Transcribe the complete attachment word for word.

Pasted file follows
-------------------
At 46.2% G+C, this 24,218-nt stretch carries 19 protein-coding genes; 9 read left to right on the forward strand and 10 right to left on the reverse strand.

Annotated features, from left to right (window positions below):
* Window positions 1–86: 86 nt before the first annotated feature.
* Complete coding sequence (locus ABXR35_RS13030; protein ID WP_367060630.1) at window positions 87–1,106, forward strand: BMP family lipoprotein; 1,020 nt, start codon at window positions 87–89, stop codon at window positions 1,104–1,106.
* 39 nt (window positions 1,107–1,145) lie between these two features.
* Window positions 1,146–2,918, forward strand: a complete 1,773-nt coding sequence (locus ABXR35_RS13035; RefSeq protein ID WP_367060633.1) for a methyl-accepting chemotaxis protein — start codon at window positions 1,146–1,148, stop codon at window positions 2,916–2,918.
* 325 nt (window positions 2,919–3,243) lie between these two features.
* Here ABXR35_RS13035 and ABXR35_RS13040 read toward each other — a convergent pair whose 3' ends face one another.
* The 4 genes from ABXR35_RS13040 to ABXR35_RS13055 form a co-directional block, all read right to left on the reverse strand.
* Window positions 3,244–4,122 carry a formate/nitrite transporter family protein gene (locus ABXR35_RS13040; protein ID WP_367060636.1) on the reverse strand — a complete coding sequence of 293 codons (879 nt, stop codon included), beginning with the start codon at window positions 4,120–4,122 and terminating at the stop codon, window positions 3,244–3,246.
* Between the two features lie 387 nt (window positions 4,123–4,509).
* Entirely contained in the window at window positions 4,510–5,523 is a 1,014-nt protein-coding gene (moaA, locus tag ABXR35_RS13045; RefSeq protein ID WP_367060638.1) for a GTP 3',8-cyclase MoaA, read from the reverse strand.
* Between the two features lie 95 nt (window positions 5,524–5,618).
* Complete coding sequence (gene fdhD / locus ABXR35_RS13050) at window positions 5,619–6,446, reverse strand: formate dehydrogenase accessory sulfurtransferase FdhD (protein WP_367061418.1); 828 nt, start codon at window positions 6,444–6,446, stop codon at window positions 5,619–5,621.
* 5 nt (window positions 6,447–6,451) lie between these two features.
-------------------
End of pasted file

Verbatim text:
At 46.2% G+C, this 24,218-nt stretch carries 19 protein-coding genes; 9 read left to right on the forward strand and 10 right to left on the reverse strand.

Annotated features, from left to right (window positions below):
* Window positions 1–86: 86 nt before the first annotated feature.
* Complete coding sequence (locus ABXR35_RS13030; protein ID WP_367060630.1) at window positions 87–1,106, forward strand: BMP family lipoprotein; 1,020 nt, start codon at window positions 87–89, stop codon at window positions 1,104–1,106.
* 39 nt (window positions 1,107–1,145) lie between these two features.
* Window positions 1,146–2,918, forward strand: a complete 1,773-nt coding sequence (locus ABXR35_RS13035; RefSeq protein ID WP_367060633.1) for a methyl-accepting chemotaxis protein — start codon at window positions 1,146–1,148, stop codon at window positions 2,916–2,918.
* 325 nt (window positions 2,919–3,243) lie between these two features.
* Here ABXR35_RS13035 and ABXR35_RS13040 read toward each other — a convergent pair whose 3' ends face one another.
* The 4 genes from ABXR35_RS13040 to ABXR35_RS13055 form a co-directional block, all read right to left on the reverse strand.
* Window positions 3,244–4,122 carry a formate/nitrite transporter family protein gene (locus ABXR35_RS13040; protein ID WP_367060636.1) on the reverse strand — a complete coding sequence of 293 codons (879 nt, stop codon included), beginning with the start codon at window positions 4,120–4,122 and terminating at the stop codon, window positions 3,244–3,246.
* Between the two features lie 387 nt (window positions 4,123–4,509).
* Entirely contained in the window at window positions 4,510–5,523 is a 1,014-nt protein-coding gene (moaA, locus tag ABXR35_RS13045; RefSeq protein ID WP_367060638.1) for a GTP 3',8-cyclase MoaA, read from the reverse strand.
* Between the two features lie 95 nt (window positions 5,524–5,618).
* Complete coding sequence (gene fdhD / locus ABXR35_RS13050) at window positions 5,619–6,446, reverse strand: formate dehydrogenase accessory sulfurtransferase FdhD (protein WP_367061418.1); 828 nt, start codon at window positions 6,444–6,446, stop codon at window positions 5,619–5,621.
* 5 nt (window positions 6,447–6,451) lie between these two features.